Munich Personal RePEc Archive

Expectations' Dispersion & Convergence towards Central Banks' IR forecasts: Chile, Colombia, Mexico, Peru & United Kingdom, 2004-2014

Barrera Chaupis, Carlos (2016): Expectations' Dispersion & Convergence towards Central Banks' IR forecasts: Chile, Colombia, Mexico, Peru & United Kingdom, 2004-2014.

[img]
Preview
PDF
MPRA_paper_85410.pdf

Download (937kB) | Preview

Abstract

The study evaluates the effect of both the publication of Inflation Report (IR)’s forecasts and the subsequent media diffusion efforts (made by 5 central banks) on (i) the dispersion of ‘fixed-event’ forecasts for inflation and real growth produced by the macroeconomic insiders of a country (and gathered by Consensus Economics, Inc.), as well as (ii) the distance between their median and the aforementioned official forecasts. The 5 central banks correspond to the monetary authorities in Chile, Colombia, Mexico, Peru and United Kingdom. Statistically testing the effects on the dispersion and distance uses a common sample of monthly forecasts from 2004 to 2014 and reach high specificity by using separate samples according to the forecasting horizon (short and medium ‘term’) and the macroeconomic uncertainty level (IR publication months are classified as either high- or low-uncertainty months). With a significance level of 10 per cent, the general results are that (a) increases and decreases in the dispersion can be attributed to either IR forecast publication or media diffusion; and (b) increases and decreases in the distance can be attributed to either IR forecast publication or media diffusion, although the number of increases in the distance is low relative to (a). Comment from the author: It would be interesting to add results for more countries. Specifically, I was planning to add Canada and New Zealand. However, in the case of New Zealand, the corresponding series from Consensus Economics, Inc. is actually not available near Peru for the whole sample (the nearest one is actually located at the British Library!). There exists a critique addressing the econometric approach: it is related to the idea of causality and the need to use the difference-in-difference approach (this implies the need to include data from non-inflation-targeting countries). I am totally satisfied with the paper, though. In a nutshell, I consider more important to address the issue as if I were a medicine doctor wondering about whether the temperature is normal, high or low for the specific cases of 5 individuals instead of digressing about what is "normal temperature" for (say) 40 individuals.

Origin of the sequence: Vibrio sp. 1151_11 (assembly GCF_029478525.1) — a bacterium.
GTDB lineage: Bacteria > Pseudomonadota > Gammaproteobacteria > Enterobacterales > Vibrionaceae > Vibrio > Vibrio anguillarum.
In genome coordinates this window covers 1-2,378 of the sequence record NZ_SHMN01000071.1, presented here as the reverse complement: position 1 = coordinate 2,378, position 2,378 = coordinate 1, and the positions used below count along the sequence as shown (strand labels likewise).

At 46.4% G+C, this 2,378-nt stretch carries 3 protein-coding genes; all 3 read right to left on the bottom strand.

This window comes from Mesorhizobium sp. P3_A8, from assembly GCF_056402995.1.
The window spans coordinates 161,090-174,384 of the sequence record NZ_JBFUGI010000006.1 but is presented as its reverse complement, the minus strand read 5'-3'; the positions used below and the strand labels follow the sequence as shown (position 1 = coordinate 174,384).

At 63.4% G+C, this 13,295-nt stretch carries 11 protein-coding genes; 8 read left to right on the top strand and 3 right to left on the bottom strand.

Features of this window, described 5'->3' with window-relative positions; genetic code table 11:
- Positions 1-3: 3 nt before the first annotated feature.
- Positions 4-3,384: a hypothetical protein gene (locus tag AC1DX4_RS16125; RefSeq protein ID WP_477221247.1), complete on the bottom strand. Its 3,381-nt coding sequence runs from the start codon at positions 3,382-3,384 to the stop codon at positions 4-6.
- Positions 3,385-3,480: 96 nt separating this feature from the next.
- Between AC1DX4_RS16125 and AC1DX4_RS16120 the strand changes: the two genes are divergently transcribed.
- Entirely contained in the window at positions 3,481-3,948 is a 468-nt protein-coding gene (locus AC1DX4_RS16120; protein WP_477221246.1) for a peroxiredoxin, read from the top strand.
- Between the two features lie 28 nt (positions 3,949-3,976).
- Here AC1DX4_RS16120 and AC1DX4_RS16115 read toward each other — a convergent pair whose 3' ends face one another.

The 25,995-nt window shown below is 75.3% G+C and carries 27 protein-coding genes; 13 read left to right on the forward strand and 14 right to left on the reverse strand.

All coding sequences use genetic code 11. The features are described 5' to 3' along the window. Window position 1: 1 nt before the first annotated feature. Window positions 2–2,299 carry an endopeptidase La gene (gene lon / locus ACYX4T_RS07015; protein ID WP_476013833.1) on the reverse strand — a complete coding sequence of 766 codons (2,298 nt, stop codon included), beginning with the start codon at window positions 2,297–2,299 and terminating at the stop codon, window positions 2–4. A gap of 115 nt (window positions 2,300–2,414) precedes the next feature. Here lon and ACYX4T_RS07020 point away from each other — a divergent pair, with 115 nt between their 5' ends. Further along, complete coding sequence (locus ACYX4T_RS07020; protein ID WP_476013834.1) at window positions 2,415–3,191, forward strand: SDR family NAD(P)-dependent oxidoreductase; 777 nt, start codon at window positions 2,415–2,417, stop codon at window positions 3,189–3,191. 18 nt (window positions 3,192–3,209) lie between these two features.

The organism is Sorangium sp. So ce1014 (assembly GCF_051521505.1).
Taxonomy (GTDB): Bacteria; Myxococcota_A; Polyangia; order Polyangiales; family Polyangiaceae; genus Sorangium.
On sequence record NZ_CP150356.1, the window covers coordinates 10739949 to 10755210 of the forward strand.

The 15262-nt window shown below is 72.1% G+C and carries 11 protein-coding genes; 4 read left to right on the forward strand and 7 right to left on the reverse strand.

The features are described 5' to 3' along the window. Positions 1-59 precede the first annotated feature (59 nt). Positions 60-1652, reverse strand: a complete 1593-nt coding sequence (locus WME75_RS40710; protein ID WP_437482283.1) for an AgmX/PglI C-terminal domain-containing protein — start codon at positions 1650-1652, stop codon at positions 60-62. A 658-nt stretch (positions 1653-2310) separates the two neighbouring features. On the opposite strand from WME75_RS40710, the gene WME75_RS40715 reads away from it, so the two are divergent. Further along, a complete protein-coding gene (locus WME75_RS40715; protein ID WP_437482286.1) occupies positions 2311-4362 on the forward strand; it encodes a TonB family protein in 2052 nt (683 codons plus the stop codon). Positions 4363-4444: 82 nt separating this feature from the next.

UB_LMU-Logo
MPRA is a RePEc service hosted by
the Munich University Library in Germany.